The Maturity Matrix for Assessing Community Engagement (see Chapter 5) was first
proposed in committee discussions as a means with which communities can assess the progress of safety programs along the continuum of resilience-enhancing efforts. But it became, quite unexpectedly, an effective tool for gauging committee progress in developing ideas and building consensus. The committee noted that simply discussing the elements of the maturity matrix allows those with different backgrounds (e.g., representing different stakeholder groups) to understand the many complex elements of dam and levee safety programs and community requirements for enhancing resilience. The committee came to understand how the Maturity Matrix for Assessing Community Engagement can be tailored to various scales of use and different organizational levels. With that tool to aid communication, the committee developed the set of conclusions summarized in this chapter.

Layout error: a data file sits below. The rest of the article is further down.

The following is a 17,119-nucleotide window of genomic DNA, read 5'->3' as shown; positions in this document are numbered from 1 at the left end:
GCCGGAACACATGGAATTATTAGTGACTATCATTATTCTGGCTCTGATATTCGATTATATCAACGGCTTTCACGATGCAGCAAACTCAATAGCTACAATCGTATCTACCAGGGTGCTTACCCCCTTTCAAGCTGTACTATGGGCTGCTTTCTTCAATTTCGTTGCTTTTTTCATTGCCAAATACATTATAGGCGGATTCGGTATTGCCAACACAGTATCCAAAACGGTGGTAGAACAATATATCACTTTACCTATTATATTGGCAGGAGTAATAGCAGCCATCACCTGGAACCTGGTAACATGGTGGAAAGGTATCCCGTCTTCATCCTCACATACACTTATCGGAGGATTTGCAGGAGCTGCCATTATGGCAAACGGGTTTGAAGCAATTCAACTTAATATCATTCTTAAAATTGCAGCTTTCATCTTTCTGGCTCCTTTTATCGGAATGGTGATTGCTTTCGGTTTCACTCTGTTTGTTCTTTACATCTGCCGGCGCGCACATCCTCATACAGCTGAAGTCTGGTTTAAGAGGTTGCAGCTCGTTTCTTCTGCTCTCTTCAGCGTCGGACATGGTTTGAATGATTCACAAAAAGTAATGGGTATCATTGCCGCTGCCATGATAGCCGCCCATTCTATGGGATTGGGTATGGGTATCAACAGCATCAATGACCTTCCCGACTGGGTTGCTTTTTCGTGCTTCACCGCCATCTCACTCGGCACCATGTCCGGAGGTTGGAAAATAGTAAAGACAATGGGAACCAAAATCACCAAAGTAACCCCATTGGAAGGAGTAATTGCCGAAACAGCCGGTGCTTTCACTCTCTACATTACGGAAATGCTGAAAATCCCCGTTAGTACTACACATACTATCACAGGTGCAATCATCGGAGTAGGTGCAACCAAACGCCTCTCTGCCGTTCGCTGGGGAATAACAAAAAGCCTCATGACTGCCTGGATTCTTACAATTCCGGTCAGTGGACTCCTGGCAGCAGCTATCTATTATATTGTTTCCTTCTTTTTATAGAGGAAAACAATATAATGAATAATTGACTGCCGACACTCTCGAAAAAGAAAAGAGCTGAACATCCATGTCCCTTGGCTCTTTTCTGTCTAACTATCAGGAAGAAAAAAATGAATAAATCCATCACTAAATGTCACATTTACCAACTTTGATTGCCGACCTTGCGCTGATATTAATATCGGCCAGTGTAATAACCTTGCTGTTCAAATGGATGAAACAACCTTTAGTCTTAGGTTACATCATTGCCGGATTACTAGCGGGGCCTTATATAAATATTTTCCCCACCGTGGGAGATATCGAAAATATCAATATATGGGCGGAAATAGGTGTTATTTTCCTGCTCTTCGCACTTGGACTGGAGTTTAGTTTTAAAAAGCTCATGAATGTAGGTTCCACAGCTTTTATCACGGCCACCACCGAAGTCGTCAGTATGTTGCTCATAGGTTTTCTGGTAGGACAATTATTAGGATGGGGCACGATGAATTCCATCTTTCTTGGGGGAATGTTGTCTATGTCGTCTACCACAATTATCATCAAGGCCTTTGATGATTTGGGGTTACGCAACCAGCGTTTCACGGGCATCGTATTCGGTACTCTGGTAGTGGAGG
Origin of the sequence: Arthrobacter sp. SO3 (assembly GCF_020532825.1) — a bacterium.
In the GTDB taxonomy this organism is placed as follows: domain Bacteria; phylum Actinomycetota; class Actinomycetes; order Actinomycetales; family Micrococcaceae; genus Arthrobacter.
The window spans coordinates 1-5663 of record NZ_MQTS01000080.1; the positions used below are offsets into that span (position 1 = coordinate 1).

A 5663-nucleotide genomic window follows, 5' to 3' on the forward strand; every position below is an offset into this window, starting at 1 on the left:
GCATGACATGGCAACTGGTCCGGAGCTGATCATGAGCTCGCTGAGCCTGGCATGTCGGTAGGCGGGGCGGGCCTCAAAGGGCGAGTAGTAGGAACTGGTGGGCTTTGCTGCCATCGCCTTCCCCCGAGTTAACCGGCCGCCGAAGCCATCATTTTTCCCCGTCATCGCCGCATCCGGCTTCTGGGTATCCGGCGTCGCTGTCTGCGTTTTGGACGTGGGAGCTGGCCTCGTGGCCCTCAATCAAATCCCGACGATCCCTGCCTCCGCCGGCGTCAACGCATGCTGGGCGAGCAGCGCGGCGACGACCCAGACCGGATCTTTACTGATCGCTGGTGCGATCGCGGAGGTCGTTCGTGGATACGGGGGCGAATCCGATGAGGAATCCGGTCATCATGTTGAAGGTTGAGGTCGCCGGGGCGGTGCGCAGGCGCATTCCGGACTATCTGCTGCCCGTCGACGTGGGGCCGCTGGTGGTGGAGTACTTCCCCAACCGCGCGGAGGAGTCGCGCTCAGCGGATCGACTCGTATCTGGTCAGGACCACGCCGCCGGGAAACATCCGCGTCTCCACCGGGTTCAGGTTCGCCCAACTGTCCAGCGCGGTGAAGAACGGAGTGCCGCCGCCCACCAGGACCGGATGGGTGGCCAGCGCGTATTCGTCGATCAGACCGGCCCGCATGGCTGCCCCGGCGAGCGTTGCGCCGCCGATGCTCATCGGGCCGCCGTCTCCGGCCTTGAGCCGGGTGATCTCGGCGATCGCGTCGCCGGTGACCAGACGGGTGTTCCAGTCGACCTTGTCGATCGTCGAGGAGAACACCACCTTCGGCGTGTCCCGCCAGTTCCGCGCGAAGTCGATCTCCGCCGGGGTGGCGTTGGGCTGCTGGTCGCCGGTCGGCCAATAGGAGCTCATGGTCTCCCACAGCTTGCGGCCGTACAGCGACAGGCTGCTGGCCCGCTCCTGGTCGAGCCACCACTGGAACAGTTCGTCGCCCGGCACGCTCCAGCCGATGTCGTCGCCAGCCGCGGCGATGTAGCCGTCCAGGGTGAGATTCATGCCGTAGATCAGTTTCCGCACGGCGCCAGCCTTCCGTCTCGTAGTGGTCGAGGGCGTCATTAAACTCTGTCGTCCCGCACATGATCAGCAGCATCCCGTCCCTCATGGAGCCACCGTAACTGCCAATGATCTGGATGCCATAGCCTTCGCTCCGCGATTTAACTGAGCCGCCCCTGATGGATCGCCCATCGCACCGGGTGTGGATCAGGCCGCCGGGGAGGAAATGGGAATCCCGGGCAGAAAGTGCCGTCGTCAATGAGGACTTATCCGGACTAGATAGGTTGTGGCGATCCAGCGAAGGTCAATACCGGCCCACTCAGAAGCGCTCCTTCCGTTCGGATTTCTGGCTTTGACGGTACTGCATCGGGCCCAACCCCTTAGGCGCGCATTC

Many conclusions appear throughout this report. This chapter presents those core conclusions related to the major cultural shifts the committee believes are necessary to integrate concepts of resilience into dam and levee safety programs. They appear in much the same order in which they became understood as vital during committee deliberations. The conclusions here begin with a definition of community, and continue with the identification of major inhibitors of resilience, the committee vision for the role of dam and levee safety programs in enhancing resilience, and finally conclusions related to how that vision can be realized and how the federal government might facilitate that realization. Conclusions related to specific tools that could be developed by the federal government to aid dam and levee safety programs related to identifying and engaging community members and stakeholders, and in decision making and decision support systems can be found in Chapter 5.